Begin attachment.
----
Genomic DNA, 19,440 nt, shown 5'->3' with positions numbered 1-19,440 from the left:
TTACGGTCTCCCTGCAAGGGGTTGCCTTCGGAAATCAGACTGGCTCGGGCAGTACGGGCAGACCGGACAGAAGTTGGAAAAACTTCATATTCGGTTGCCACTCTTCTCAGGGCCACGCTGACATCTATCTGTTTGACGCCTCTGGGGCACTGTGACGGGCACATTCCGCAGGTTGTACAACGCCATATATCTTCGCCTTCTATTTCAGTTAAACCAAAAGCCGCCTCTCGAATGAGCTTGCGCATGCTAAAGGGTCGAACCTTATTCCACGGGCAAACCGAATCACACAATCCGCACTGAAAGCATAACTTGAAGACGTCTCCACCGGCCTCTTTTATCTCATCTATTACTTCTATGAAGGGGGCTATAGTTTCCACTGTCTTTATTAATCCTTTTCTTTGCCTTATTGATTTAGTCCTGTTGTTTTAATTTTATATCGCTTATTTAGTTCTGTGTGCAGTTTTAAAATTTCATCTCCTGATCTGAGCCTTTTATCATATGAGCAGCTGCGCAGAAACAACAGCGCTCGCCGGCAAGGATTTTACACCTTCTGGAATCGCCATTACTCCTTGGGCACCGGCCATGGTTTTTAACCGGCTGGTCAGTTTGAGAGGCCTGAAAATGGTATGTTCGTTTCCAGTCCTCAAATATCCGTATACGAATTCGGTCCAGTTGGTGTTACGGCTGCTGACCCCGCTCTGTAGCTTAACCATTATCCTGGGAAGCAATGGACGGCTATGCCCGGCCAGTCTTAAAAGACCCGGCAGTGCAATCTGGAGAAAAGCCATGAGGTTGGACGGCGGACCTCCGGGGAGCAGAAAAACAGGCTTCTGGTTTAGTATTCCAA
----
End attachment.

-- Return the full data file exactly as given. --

Genomic DNA, 19,440 nt, shown 5'->3' with positions numbered 1-19,440 from the left:
TTACGGTCTCCCTGCAAGGGGTTGCCTTCGGAAATCAGACTGGCTCGGGCAGTACGGGCAGACCGGACAGAAGTTGGAAAAACTTCATATTCGGTTGCCACTCTTCTCAGGGCCACGCTGACATCTATCTGTTTGACGCCTCTGGGGCACTGTGACGGGCACATTCCGCAGGTTGTACAACGCCATATATCTTCGCCTTCTATTTCAGTTAAACCAAAAGCCGCCTCTCGAATGAGCTTGCGCATGCTAAAGGGTCGAACCTTATTCCACGGGCAAACCGAATCACACAATCCGCACTGAAAGCATAACTTGAAGACGTCTCCACCGGCCTCTTTTATCTCATCTATTACTTCTATGAAGGGGGCTATAGTTTCCACTGTCTTTATTAATCCTTTTCTTTGCCTTATTGATTTAGTCCTGTTGTTTTAATTTTATATCGCTTATTTAGTTCTGTGTGCAGTTTTAAAATTTCATCTCCTGATCTGAGCCTTTTATCATATGAGCAGCTGCGCAGAAACAACAGCGCTCGCCGGCAAGGATTTTACACCTTCTGGAATCGCCATTACTCCTTGGGCACCGGCCATGGTTTTTAACCGGCTGGTCAGTTTGAGAGGCCTGAAAATGGTATGTTCGTTTCCAGTCCTCAAATATCCGTATACGAATTCGGTCCAGTTGGTGTTACGGCTGCTGACCCCGCTCTGTAGCTTAACCATTATCCTGGGAAGCAATGGACGGCTATGCCCGGCCAGTCTTAAAAGACCCGGCAGTGCAATCTGGAGAAAAGCCATGAGGTTGGACGGCGGACCTCCGGGGAGCAGAAAAACAGGCTTCTGGTTTAGTATTCCAA